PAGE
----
Uncertainty, Credit Migration, Stressed Scenarios and Portfolio Losses

Jorge Sobehart


The approach to measuring risk and managing capital has evolved at an accelerated pace over the past decade. This accelerated pace of change reflects the shift from identifying and studying methodologies for loss provisioning, capital measurement and allocation to actually creating the necessary infrastructure and implementing these methodologies. New regulatory guidance on capital adequacy (Basel Committee on Banking Supervision 2004, 2005a,b; Jones and Mingo 1998; and Nuxoll 1999) provides strong incentive for financial institutions to use internal risk management systems to measure risk and determine sufficient regulatory and economic risk capital. While commercial risk measurement tools can be used as components of an overall solution, most institutions recognise that such systems must be tailored to their own portfolios and that some of the development and implementation work will fall to their own risk management teams.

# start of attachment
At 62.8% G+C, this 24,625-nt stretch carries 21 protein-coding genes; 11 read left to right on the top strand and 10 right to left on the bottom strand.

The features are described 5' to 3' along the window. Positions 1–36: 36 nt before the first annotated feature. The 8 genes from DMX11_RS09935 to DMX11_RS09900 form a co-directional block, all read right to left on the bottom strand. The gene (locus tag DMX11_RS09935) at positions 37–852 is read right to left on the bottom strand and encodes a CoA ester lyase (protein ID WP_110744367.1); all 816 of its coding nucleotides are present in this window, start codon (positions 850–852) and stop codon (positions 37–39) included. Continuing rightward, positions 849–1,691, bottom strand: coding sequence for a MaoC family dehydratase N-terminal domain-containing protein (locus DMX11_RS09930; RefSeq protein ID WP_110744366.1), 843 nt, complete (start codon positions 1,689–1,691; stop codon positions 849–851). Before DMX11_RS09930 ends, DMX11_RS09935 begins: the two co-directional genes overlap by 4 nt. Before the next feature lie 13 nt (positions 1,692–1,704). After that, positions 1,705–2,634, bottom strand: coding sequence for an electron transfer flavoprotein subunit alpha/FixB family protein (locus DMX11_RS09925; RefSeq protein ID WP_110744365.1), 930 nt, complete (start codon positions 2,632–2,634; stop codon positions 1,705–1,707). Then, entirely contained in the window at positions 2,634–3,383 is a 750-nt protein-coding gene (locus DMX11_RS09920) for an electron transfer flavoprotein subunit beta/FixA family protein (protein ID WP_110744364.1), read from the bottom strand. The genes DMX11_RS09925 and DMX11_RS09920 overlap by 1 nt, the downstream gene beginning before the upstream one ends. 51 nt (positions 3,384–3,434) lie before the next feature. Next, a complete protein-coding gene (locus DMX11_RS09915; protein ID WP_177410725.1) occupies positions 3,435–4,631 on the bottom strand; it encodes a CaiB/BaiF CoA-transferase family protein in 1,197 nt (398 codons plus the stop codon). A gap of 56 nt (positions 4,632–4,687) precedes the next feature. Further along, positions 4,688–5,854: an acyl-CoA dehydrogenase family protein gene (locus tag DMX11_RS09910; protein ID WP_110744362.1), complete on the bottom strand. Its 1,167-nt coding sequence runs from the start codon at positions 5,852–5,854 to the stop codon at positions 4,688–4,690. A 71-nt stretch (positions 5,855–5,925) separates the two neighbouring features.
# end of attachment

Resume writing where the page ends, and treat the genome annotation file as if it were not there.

Broadly, risk capital can be defined as a cushion to absorb unexpected losses in a portfolio at a very high confidence level. Technically it is defined as the portfolio loss at a given confidence

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